Example: If you’re an injured worker who has been placed on restrictions and the adjuster calls to tell you they are returning you to transitional employment because it is cheaper for your employer in the long run… how do you think that is going to go over? Where is the care, compassion, or concern for the injured party? Create a new story that is encompassing of all the avenues. There are a ton of reasons to return an injured worker to any type of transitional duty. Starting with cost and employer benefit is not going to go over well. Explaining the why in terms of recovery and sense of purpose, meaning, and community? Much better. Take the time to create a meaningful approach when working with an injured worker in this space. It will be received much better and the experience is more likely to yield a positive outcome.
What helps make people successful in life? Cultivating a support system around you. While we cannot pick and choose who an injured worker surrounds themselves with, we can help provide support through care and communication to aid through this process. The employer can as well by making sure to involve the direct supervisor in the communication process. This assists in transparency, helps alleviate perception issues, and reiterates concern from those an injured worker reports to during a challenging time.
Connection is imperative. If you have been under orders to shelter in place or quarantined at any point over the past three months, you understand. Now put yourself in an injured workers’ shoes and add an injury into this dynamic. Connection means taking the time to build a relationship and establish community with an injured worker, helping them understand there is a team to support and encourage on the road to recovery. We have no idea what is going on at home, but we can build a supportive team within our scope of control to set an injured worker up for success. This team can include, and is not limited to the injured worker, the adjuster, the employer, the physical therapist, the nurse case manager, and the medical provider. If everyone has open lines of communication throughout this process with the same goal (back to work, back to life), a positive outcome can occur with a positive experience.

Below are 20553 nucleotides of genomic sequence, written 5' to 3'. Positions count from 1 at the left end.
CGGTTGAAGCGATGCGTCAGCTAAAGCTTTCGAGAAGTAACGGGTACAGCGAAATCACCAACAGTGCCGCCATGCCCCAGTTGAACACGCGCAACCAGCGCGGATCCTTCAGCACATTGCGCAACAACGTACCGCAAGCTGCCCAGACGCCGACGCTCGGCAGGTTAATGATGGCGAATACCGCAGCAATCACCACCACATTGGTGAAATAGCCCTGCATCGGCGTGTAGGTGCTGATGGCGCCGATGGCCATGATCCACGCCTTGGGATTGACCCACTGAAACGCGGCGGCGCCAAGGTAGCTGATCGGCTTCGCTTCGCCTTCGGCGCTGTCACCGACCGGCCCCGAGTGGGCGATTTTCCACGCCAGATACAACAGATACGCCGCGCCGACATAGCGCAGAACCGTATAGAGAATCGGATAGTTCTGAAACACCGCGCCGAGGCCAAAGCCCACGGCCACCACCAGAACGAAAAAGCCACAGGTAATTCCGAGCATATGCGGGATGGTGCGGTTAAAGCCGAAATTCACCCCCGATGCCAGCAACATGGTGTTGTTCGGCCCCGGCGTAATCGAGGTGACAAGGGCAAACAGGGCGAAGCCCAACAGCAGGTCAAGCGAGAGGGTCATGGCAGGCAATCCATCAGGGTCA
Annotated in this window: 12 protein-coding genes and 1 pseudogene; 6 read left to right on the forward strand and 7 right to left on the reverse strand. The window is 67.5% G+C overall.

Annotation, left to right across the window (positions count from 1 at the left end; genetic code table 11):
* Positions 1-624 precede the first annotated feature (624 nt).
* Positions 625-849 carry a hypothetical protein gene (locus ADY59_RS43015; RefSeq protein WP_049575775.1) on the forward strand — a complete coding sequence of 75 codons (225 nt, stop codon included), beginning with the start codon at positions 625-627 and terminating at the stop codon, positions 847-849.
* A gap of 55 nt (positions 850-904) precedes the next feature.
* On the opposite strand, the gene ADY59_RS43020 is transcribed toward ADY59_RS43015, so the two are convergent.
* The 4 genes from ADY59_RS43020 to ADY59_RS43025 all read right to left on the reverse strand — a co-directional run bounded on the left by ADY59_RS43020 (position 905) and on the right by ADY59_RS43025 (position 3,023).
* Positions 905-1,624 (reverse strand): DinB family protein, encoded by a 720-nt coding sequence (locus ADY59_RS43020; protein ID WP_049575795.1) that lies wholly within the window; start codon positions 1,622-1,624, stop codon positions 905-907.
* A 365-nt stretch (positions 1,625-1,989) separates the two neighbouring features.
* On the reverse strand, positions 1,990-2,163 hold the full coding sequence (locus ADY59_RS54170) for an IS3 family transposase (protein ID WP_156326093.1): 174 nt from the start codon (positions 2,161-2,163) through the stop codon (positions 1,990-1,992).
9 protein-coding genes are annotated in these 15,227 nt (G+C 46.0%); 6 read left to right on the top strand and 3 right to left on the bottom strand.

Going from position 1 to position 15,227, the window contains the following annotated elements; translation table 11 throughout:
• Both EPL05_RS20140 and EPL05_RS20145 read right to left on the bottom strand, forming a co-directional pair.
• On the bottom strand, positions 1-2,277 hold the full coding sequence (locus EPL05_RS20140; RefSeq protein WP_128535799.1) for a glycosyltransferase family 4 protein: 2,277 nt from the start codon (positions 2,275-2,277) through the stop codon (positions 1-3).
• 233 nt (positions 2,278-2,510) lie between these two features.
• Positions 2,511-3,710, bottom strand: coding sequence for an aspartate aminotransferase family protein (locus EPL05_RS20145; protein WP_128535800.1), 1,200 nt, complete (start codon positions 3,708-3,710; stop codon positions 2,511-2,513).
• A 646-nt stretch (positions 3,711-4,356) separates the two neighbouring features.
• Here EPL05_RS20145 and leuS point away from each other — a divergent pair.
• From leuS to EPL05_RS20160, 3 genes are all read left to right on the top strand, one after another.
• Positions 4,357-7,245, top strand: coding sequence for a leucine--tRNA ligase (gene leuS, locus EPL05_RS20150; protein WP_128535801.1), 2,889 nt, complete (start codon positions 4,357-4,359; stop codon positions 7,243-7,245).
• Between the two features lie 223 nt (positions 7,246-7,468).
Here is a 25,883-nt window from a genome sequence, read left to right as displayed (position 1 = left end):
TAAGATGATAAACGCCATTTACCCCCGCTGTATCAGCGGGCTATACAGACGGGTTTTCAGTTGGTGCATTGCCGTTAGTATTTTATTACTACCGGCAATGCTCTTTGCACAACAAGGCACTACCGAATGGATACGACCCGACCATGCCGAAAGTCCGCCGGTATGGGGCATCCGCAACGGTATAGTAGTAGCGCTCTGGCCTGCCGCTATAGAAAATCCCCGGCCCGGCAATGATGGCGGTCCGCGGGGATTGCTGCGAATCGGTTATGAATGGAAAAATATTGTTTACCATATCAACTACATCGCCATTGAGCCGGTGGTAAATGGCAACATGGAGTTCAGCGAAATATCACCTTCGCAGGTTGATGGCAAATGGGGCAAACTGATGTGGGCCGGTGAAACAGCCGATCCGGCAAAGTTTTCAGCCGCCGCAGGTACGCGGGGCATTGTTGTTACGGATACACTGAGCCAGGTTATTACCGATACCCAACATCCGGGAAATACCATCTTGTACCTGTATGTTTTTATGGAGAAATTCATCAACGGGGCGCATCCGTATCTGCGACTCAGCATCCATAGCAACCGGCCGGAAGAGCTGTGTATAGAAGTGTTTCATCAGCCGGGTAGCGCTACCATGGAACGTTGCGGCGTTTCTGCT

When people have a bad experience in this industry (on either side), the neuropathway is formed, creating a story that continues to linger in the person’s subconscious. If Aunt Sally’s cousin’s brother had a bad surgical outcome with no communication from the adjuster, this can be a seed planted in the injured worker’s mind and it is up to each one of us to help change that story. Build community in working together as a team so we are all on the same side. Follow up when you say you are going to and do so with compassion. “I am so sorry to hear Aunt Sally’s cousin’s brother had a bad experience. Let’s talk about what we are going to do to make sure you do not have the same experience.” Then build a plan, include the employer, and make something good happen through accountability and follow through to change the script.
One comment continuously heard throughout this space: “I do not have time to do this.” Let us play devil’s advocate for a moment. The time taken to establish meaningful purpose, accountability, and transparency during the first phone call with an injured worker is setting the tone for the claim. The more information provided in a consumable way where the injured worker understands what is going on and can ask clarifying questions, the less likely the jaded feelings are going to begin. Add in a follow up communication through email or a letter (or both) to reiterate the information communicated, and then follow up when you say you will, and you are setting the tone for ongoing success. Be honest. If you do not have an answer, communicate it. If you are set to follow up on Thursday but did not receive the medical records until late Wednesday afternoon, still follow up on Thursday because it is your reputation and trust that is broken when you do not follow up. No answer, avoided telephone calls, unanswered emails… this is where people get ‘too busy’. Take the time on the forefront. Work smarter, not harder, and do what you say you are going to do. Keep the team advised for the community to present a united front to assist in the bath to recovery.
The bad experiences must stop. There are a lot of good people who simply get injured at work and it is up to us to change the story of a dark space to one of hope and healing. Look in the mirror. What is one thing you can do today, right now, that will make someone’s day a little better, a little brighter, and the industry improve? It all starts with YOU.